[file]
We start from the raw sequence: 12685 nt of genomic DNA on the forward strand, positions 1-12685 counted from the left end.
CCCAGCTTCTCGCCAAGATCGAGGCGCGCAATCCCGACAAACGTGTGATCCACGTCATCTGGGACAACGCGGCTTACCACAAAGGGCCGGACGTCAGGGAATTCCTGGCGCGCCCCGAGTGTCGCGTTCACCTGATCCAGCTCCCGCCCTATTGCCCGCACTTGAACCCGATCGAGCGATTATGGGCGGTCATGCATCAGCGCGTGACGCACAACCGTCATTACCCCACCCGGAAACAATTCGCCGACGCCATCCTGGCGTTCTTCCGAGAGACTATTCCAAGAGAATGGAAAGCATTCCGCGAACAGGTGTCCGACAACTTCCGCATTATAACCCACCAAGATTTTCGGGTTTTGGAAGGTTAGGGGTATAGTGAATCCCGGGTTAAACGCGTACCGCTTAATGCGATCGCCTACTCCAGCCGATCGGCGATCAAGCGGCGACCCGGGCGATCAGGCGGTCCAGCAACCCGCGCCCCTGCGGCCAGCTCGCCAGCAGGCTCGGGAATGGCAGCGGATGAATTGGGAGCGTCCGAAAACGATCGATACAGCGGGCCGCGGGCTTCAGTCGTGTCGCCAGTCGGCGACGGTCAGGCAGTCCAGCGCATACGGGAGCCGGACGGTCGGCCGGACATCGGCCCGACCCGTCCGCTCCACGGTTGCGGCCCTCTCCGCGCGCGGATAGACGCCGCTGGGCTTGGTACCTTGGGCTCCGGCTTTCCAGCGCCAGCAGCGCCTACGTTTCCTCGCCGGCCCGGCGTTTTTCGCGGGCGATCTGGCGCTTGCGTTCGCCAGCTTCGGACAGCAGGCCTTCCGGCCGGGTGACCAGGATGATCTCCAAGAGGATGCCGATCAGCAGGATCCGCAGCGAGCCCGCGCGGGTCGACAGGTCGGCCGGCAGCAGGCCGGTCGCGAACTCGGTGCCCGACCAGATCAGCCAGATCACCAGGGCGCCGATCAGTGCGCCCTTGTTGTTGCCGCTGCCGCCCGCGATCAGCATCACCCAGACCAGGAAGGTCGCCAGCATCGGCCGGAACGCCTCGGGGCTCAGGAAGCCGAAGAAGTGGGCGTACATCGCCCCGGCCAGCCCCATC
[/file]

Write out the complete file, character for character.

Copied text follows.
We start from the raw sequence: 12685 nt of genomic DNA on the forward strand, positions 1-12685 counted from the left end.
CCCAGCTTCTCGCCAAGATCGAGGCGCGCAATCCCGACAAACGTGTGATCCACGTCATCTGGGACAACGCGGCTTACCACAAAGGGCCGGACGTCAGGGAATTCCTGGCGCGCCCCGAGTGTCGCGTTCACCTGATCCAGCTCCCGCCCTATTGCCCGCACTTGAACCCGATCGAGCGATTATGGGCGGTCATGCATCAGCGCGTGACGCACAACCGTCATTACCCCACCCGGAAACAATTCGCCGACGCCATCCTGGCGTTCTTCCGAGAGACTATTCCAAGAGAATGGAAAGCATTCCGCGAACAGGTGTCCGACAACTTCCGCATTATAACCCACCAAGATTTTCGGGTTTTGGAAGGTTAGGGGTATAGTGAATCCCGGGTTAAACGCGTACCGCTTAATGCGATCGCCTACTCCAGCCGATCGGCGATCAAGCGGCGACCCGGGCGATCAGGCGGTCCAGCAACCCGCGCCCCTGCGGCCAGCTCGCCAGCAGGCTCGGGAATGGCAGCGGATGAATTGGGAGCGTCCGAAAACGATCGATACAGCGGGCCGCGGGCTTCAGTCGTGTCGCCAGTCGGCGACGGTCAGGCAGTCCAGCGCATACGGGAGCCGGACGGTCGGCCGGACATCGGCCCGACCCGTCCGCTCCACGGTTGCGGCCCTCTCCGCGCGCGGATAGACGCCGCTGGGCTTGGTACCTTGGGCTCCGGCTTTCCAGCGCCAGCAGCGCCTACGTTTCCTCGCCGGCCCGGCGTTTTTCGCGGGCGATCTGGCGCTTGCGTTCGCCAGCTTCGGACAGCAGGCCTTCCGGCCGGGTGACCAGGATGATCTCCAAGAGGATGCCGATCAGCAGGATCCGCAGCGAGCCCGCGCGGGTCGACAGGTCGGCCGGCAGCAGGCCGGTCGCGAACTCGGTGCCCGACCAGATCAGCCAGATCACCAGGGCGCCGATCAGTGCGCCCTTGTTGTTGCCGCTGCCGCCCGCGATCAGCATCACCCAGACCAGGAAGGTCGCCAGCATCGGCCGGAACGCCTCGGGGCTCAGGAAGCCGAAGAAGTGGGCGTACATCGCCCCGGCCAGCCCCATC